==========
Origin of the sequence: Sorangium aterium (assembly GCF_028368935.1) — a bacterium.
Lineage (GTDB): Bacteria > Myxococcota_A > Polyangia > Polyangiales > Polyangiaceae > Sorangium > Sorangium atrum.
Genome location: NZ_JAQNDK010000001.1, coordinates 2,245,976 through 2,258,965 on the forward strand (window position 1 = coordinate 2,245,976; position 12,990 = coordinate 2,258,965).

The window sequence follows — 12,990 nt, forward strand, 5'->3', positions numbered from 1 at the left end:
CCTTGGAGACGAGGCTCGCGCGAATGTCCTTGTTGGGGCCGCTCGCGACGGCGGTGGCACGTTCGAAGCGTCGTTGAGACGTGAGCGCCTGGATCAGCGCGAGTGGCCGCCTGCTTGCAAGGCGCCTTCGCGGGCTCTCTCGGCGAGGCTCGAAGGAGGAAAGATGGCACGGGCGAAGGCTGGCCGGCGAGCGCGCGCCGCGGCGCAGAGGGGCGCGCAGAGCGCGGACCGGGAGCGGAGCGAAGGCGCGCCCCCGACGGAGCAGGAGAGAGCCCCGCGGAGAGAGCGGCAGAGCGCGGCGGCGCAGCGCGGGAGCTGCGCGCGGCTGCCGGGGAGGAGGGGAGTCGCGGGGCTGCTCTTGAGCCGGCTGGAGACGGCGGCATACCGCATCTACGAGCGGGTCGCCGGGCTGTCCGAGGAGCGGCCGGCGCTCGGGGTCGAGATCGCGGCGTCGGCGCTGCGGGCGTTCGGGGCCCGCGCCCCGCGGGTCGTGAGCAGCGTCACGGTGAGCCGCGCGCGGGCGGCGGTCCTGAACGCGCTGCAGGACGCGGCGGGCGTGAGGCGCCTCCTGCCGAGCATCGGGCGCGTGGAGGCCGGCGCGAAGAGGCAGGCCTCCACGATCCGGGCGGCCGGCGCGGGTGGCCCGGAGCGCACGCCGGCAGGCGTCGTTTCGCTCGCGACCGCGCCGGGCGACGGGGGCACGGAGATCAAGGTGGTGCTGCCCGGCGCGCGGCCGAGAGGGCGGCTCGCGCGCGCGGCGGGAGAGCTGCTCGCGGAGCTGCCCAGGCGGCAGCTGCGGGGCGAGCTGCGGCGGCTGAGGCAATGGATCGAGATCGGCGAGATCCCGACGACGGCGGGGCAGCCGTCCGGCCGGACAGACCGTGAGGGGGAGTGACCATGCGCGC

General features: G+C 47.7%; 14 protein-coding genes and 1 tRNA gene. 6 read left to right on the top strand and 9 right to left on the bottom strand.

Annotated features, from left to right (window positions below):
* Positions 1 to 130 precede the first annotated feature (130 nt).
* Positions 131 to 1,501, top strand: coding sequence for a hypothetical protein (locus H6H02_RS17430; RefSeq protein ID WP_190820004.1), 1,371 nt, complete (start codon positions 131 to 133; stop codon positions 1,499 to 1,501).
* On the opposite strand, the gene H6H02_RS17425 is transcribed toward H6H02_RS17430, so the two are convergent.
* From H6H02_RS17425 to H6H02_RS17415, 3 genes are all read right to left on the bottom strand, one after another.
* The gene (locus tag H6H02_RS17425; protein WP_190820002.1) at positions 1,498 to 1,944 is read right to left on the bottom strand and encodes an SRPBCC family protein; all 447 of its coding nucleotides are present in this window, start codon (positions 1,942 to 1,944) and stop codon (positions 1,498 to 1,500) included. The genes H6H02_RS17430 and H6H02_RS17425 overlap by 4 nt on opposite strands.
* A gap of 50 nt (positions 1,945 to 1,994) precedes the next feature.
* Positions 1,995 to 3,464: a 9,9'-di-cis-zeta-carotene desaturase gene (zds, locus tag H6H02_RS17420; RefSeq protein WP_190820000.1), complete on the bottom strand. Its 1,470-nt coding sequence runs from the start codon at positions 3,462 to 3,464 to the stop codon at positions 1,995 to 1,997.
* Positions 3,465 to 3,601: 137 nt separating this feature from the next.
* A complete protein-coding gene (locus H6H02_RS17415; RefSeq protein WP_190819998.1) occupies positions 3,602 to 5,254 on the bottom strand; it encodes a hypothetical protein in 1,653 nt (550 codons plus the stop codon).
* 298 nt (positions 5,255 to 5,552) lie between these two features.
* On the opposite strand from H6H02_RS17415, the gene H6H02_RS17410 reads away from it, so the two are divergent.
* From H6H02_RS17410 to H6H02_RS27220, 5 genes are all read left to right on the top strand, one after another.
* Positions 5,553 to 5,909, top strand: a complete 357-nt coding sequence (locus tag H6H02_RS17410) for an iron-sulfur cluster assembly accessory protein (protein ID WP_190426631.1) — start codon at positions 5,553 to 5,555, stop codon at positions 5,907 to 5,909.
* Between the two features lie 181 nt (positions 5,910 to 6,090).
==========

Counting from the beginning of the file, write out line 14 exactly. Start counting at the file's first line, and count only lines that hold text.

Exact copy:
* Positions 1,995 to 3,464: a 9,9'-di-cis-zeta-carotene desaturase gene (zds, locus tag H6H02_RS17420; RefSeq protein WP_190820000.1), complete on the bottom strand. Its 1,470-nt coding sequence runs from the start codon at positions 3,462 to 3,464 to the stop codon at positions 1,995 to 1,997.